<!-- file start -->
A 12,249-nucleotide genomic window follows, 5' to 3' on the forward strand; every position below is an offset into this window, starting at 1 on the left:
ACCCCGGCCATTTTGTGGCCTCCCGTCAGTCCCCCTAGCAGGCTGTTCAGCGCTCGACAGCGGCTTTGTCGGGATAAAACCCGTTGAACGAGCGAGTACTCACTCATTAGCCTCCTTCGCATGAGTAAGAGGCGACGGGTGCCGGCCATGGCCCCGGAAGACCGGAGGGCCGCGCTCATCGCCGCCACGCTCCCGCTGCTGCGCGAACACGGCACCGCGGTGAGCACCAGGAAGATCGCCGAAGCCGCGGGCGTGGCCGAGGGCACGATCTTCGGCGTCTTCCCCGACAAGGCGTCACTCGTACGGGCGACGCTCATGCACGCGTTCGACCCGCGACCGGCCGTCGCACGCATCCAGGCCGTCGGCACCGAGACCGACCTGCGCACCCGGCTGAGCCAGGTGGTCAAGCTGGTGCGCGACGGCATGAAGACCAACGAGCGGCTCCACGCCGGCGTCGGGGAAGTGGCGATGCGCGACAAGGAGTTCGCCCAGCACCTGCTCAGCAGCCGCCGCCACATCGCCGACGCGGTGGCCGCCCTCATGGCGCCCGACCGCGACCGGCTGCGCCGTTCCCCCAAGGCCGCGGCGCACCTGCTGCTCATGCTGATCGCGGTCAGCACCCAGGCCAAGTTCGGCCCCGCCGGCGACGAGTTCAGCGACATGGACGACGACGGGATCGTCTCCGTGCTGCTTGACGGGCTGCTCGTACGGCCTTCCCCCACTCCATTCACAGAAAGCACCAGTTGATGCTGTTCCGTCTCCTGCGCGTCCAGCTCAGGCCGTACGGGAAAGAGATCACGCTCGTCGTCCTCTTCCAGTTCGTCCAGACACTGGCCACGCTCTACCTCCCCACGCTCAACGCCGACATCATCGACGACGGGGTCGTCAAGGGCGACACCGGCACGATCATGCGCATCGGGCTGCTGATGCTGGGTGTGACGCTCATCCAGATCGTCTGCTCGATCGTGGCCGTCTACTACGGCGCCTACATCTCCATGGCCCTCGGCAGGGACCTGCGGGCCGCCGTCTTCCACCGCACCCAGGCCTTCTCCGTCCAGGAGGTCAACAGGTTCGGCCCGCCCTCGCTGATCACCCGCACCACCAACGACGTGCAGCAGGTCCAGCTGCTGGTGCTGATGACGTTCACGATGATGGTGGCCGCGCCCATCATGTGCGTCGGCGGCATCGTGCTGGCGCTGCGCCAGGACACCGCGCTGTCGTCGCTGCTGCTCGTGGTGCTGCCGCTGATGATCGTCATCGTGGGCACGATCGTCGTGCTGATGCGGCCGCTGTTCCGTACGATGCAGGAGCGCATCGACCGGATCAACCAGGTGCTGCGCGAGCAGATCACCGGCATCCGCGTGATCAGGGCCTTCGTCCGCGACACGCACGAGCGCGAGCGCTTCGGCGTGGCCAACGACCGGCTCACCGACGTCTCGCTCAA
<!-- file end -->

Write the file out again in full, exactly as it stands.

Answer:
A 12,249-nucleotide genomic window follows, 5' to 3' on the forward strand; every position below is an offset into this window, starting at 1 on the left:
ACCCCGGCCATTTTGTGGCCTCCCGTCAGTCCCCCTAGCAGGCTGTTCAGCGCTCGACAGCGGCTTTGTCGGGATAAAACCCGTTGAACGAGCGAGTACTCACTCATTAGCCTCCTTCGCATGAGTAAGAGGCGACGGGTGCCGGCCATGGCCCCGGAAGACCGGAGGGCCGCGCTCATCGCCGCCACGCTCCCGCTGCTGCGCGAACACGGCACCGCGGTGAGCACCAGGAAGATCGCCGAAGCCGCGGGCGTGGCCGAGGGCACGATCTTCGGCGTCTTCCCCGACAAGGCGTCACTCGTACGGGCGACGCTCATGCACGCGTTCGACCCGCGACCGGCCGTCGCACGCATCCAGGCCGTCGGCACCGAGACCGACCTGCGCACCCGGCTGAGCCAGGTGGTCAAGCTGGTGCGCGACGGCATGAAGACCAACGAGCGGCTCCACGCCGGCGTCGGGGAAGTGGCGATGCGCGACAAGGAGTTCGCCCAGCACCTGCTCAGCAGCCGCCGCCACATCGCCGACGCGGTGGCCGCCCTCATGGCGCCCGACCGCGACCGGCTGCGCCGTTCCCCCAAGGCCGCGGCGCACCTGCTGCTCATGCTGATCGCGGTCAGCACCCAGGCCAAGTTCGGCCCCGCCGGCGACGAGTTCAGCGACATGGACGACGACGGGATCGTCTCCGTGCTGCTTGACGGGCTGCTCGTACGGCCTTCCCCCACTCCATTCACAGAAAGCACCAGTTGATGCTGTTCCGTCTCCTGCGCGTCCAGCTCAGGCCGTACGGGAAAGAGATCACGCTCGTCGTCCTCTTCCAGTTCGTCCAGACACTGGCCACGCTCTACCTCCCCACGCTCAACGCCGACATCATCGACGACGGGGTCGTCAAGGGCGACACCGGCACGATCATGCGCATCGGGCTGCTGATGCTGGGTGTGACGCTCATCCAGATCGTCTGCTCGATCGTGGCCGTCTACTACGGCGCCTACATCTCCATGGCCCTCGGCAGGGACCTGCGGGCCGCCGTCTTCCACCGCACCCAGGCCTTCTCCGTCCAGGAGGTCAACAGGTTCGGCCCGCCCTCGCTGATCACCCGCACCACCAACGACGTGCAGCAGGTCCAGCTGCTGGTGCTGATGACGTTCACGATGATGGTGGCCGCGCCCATCATGTGCGTCGGCGGCATCGTGCTGGCGCTGCGCCAGGACACCGCGCTGTCGTCGCTGCTGCTCGTGGTGCTGCCGCTGATGATCGTCATCGTGGGCACGATCGTCGTGCTGATGCGGCCGCTGTTCCGTACGATGCAGGAGCGCATCGACCGGATCAACCAGGTGCTGCGCGAGCAGATCACCGGCATCCGCGTGATCAGGGCCTTCGTCCGCGACACGCACGAGCGCGAGCGCTTCGGCGTGGCCAACGACCGGCTCACCGACGTCTCGCTCAA